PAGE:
Effectiveness of H1N1/09 monovalent and trivalent influenza vaccines against hospitalization with laboratory-confirmed H1N1/09 influenza in Australia: A test-negative case control study

Allen C. Cheng*, Tom Kotsimbos, Heath A. Kelly, Louis B. Irving, Simon D. Bowler, Simon G.A. Brown, Mark Holmes, Christine R. Jenkins, Philip Thompson, Graham Simpson, Richard Wood-Baker, Sanjaya N. Senanayake, Stephen J. Brady, David L. Paterson, Peter A. Wark, John W. Upham, Tony M. Korman, Dominic E. Dwyer, Grant W. Waterer, Paul M. Kelly

*Corresponding author for this work

Research output: Contribution to journalArticlepeer-review

38 Citations (Scopus)

Abstract

We aimed to estimate the effectiveness of H1N1/09 containing influenza vaccines against hospitalization from influenza in Australia. We performed a test-negative case control study in patients hospitalized in 15 sentinel Australian hospitals between March and November 2010, comparing influenza vaccination (H1N1/09 monovalent or 2010 seasonal trivalent) in hospitalized patients with PCR-confirmed influenza compared to PCR-negative controls. Between March and November 2010, 1169 hospitalized patients were tested for suspected influenza, of which influenza vaccine status was ascertained in 165/238 patients with H1N1/09 influenza, 40/64 with seasonal influenza and 558/867 test negative controls; 24% of H1N1/09 cases, 43% of seasonal influenza cases and 54% of controls were vaccinated. VE against hospitalisation with H1N1/09 influenza after adjusting for age, medical comorbidities and pregnancy status was estimated at 49% (95% CI: 13%, 70%). Influenza vaccination was associated with a reduction in hospitalisation caused by H1N1/09 influenza in the 2010 southern hemisphere winter season.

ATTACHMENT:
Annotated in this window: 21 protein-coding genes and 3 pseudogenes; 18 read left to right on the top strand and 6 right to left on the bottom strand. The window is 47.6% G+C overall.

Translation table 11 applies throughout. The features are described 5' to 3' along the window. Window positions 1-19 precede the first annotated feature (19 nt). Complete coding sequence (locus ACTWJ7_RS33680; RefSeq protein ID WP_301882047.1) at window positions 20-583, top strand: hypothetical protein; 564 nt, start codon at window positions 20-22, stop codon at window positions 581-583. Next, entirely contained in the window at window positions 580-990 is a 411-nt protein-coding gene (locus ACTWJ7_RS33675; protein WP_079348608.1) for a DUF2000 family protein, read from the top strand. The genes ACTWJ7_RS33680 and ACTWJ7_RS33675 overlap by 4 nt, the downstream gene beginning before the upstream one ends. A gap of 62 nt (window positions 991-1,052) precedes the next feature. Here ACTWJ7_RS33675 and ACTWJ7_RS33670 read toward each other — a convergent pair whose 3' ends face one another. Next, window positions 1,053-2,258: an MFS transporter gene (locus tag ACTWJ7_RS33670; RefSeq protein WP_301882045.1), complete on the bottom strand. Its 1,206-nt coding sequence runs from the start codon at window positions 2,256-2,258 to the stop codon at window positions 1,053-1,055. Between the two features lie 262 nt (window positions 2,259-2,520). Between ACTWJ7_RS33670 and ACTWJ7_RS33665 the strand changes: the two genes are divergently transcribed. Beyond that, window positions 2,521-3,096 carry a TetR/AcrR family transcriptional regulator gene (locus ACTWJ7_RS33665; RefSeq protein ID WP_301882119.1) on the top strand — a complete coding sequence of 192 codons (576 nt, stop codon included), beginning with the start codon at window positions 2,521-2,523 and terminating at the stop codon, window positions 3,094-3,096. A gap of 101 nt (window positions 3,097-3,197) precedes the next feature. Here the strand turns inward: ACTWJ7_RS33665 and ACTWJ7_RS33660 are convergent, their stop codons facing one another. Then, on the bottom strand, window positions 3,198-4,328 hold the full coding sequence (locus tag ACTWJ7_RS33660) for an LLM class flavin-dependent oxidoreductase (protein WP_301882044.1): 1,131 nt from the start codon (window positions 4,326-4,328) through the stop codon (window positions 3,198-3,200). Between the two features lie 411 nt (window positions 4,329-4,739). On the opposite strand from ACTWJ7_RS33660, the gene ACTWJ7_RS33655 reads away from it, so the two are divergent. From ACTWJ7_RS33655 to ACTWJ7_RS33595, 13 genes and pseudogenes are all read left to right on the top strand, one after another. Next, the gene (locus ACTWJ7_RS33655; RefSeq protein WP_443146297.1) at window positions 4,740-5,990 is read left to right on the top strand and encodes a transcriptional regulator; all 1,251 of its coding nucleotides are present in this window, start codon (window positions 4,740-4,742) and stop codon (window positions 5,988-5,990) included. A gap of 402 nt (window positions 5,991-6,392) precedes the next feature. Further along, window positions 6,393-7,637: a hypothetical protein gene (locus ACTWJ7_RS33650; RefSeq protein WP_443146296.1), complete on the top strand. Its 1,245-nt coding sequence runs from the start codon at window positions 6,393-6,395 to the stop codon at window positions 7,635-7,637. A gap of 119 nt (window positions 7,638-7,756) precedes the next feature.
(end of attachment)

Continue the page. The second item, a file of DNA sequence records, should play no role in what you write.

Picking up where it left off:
Original languageEnglish
Pages (from-to)7320-7325
Number of pages6
JournalVaccine
Volume29
Issue number43
DOIs
Publication statusPublished - 6 Oct 2011

Fingerprint

Dive into the research topics of 'Effectiveness of H1N1/09 monovalent and trivalent influenza vaccines against hospitalization with laboratory-confirmed H1N1/09 influenza in Australia: A test-negative case control study'. Together they form a unique fingerprint.

Cite this